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Reader notice: Library catalogue downtime

Requesting items from closed stacks

Exclamation mark graphicBetween 16 – 23 August, you will not be able to use SOLO to request items from closed stacks or offsite storage. We strongly recommend that you place any requests through SOLO by 5pm on 11 August.

Libraries will extend item due dates, and items will not be returned to the stacks during the upgrade period.

We will be running a limited service to handle urgent stack requests placed between 16 – 23 August. To place a request, email book.fetch@bodleian.ox.ac.uk. You will only be able to pick up ordered items from the Bodleian Old Library or Weston Library. Please allow 48 hours for your item to be delivered.

 

Orders for manuscript and archival material will be unaffected. Rare Books held onsite can be ordered by emailing specialcollections.bookings@bodleian.ox.ac.uk.

Please email specialcollections.enquiries@bodleian.ox.ac.uk for further assistance.

Photographer Helen Muspratt’s archive is now available

A bride in a flower-decorated Oxford punt, being steered by the groom or a groomsman, c. 1960s

The punting bride, a wedding photograph by Helen Muspratt, Ramsey & Muspratt, c. 1960s, ©Bodleian Libraries

The archive of the portrait and documentary photographer Helen Muspratt is now catalogued and available in the Weston Library.

Helen Muspratt (1907-2001) first made her name as a skilled, experimental portrait and documentary photographer in the 1930s.

Muspratt was introduced to Lettice Ramsey (1898-1985) by their mutual friend Fra Newbery, the retired head of the Glasgow School of Art. Lettice Ramsey was a Cambridge graduate and a widowed young mother of two who had excellent contacts in Cambridge and in the winter of 1932, Muspratt joined her in Cambridge to create the studio Ramsey & Muspratt. They soon expanded into Oxford. Some of those Ramsey & Muspratt photographed during this period were the intellectual and left-wing luminaries of the day, including Virginia Woolf, C.P. Snow, Dorothy Hodgkin, Guy Burgess, Donald Maclean and Anthony Blunt, as well as Julian Bell, who was Lettice Ramsey’s lover. Muspratt’s photographs in the 1930s are notable for her experimental approach, including the use of double negatives and solarisation, inspired by the photographer Man Ray.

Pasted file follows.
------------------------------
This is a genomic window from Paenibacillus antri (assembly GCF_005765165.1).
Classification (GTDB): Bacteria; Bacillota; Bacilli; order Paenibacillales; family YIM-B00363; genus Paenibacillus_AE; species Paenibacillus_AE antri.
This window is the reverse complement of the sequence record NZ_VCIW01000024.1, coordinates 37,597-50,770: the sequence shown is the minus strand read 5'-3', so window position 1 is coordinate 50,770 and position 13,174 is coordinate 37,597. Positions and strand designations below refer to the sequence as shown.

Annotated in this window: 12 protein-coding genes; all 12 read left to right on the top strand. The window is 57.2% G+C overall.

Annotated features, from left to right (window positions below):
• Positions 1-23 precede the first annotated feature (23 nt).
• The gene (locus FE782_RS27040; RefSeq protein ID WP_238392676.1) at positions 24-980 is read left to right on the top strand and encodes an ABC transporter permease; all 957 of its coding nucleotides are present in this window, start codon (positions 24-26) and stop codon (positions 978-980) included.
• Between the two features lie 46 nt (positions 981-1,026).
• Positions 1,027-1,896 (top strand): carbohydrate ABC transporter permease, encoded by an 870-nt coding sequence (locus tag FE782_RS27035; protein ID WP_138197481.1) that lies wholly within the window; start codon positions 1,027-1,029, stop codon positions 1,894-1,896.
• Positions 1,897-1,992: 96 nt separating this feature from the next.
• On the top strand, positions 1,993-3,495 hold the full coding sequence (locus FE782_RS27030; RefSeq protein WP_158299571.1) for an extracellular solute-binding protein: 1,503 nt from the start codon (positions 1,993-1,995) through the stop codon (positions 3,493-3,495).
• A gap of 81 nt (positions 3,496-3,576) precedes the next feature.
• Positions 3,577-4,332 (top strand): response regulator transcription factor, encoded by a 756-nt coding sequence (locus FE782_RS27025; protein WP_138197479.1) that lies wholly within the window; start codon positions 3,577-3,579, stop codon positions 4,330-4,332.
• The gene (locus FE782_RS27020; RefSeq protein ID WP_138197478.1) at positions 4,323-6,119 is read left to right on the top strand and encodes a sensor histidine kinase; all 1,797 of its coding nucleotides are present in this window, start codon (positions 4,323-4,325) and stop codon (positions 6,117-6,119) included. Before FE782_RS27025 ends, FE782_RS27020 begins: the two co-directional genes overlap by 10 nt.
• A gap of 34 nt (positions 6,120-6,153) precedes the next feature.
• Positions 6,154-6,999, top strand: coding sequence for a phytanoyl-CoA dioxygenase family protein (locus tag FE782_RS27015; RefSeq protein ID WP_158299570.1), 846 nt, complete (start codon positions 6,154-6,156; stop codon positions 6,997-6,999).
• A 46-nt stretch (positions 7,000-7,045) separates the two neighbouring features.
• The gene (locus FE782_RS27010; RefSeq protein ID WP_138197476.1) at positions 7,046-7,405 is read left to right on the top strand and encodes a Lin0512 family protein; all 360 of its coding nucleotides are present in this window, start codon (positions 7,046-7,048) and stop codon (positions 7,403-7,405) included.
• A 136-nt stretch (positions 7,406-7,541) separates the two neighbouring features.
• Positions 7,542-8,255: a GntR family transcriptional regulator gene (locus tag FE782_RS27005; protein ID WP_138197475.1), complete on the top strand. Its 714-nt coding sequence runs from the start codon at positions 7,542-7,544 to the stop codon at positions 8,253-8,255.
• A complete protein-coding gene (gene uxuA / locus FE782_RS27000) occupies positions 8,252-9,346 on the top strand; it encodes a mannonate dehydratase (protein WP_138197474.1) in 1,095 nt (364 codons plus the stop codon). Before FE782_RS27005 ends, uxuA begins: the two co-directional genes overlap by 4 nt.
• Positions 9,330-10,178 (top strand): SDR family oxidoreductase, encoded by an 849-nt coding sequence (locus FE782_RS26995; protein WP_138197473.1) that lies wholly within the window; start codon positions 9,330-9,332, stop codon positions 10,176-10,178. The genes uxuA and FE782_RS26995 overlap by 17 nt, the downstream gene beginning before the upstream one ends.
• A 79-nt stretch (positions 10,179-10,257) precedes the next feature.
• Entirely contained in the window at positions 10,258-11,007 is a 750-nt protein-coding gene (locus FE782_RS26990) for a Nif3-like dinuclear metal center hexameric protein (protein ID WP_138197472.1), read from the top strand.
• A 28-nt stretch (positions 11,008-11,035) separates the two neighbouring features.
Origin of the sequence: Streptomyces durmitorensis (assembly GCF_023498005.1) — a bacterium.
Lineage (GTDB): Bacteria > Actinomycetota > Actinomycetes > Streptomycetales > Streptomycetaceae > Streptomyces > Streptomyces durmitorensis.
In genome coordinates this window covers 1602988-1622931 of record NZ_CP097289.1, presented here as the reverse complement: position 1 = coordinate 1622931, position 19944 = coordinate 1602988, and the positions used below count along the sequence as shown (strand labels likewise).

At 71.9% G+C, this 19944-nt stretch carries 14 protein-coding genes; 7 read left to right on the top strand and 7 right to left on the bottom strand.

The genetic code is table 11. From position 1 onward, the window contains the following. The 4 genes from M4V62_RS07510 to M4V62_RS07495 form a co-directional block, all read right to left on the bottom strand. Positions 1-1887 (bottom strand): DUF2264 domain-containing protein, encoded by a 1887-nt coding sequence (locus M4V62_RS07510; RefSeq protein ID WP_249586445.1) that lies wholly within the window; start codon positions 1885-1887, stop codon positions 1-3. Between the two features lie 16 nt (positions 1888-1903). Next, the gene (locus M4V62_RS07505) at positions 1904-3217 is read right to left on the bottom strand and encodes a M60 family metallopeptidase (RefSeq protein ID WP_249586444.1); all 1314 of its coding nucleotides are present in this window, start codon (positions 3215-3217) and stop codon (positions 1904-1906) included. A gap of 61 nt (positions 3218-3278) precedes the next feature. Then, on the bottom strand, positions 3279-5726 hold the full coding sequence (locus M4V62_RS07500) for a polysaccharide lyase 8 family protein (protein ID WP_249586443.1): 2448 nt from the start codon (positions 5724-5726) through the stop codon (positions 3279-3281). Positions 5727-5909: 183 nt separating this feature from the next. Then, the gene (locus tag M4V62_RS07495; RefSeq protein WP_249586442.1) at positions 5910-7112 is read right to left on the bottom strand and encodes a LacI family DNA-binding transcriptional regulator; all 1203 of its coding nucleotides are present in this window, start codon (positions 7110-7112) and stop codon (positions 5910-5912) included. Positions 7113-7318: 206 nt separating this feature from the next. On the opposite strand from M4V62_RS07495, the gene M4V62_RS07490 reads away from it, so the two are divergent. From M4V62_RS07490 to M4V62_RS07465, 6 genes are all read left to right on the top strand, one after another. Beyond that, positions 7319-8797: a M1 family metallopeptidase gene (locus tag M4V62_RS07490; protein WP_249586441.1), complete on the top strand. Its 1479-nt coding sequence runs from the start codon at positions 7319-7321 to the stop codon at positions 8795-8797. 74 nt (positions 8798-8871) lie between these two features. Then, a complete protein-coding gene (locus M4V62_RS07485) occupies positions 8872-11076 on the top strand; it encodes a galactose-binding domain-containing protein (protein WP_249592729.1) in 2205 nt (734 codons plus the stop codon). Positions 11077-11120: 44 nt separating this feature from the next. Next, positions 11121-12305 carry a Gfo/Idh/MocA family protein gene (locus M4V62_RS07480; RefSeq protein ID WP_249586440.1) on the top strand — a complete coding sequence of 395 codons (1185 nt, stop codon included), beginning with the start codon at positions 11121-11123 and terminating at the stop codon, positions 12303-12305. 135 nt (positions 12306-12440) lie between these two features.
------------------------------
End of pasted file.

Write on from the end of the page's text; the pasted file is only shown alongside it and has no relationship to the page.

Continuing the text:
Muspratt met her husband, Oxford University graduate and Communist Party organiser Jack Dunman (d. 1973) in Cambridge where he was working for the railway. In 1936 Muspratt went on a tour of the Soviet Union with a group organised by the Society for Cultural Relations with the USSR, and her photographs from the trip were used in lecture tours to drum up support for the Soviet Union during World War II. With a commission from the Left Book Club in 1937, Muspratt did her last major documentary series, producing haunting photographs of out-of-work miners and labourers in South Wales and Liverpool, and she also joined the Communist Party. Ramsey and Muspratt’s business partnership was formally dissolved at the end of February 1945, but their respective Cambridge and Oxford studios retained the name Ramsey & Muspratt, and the pair remained friends.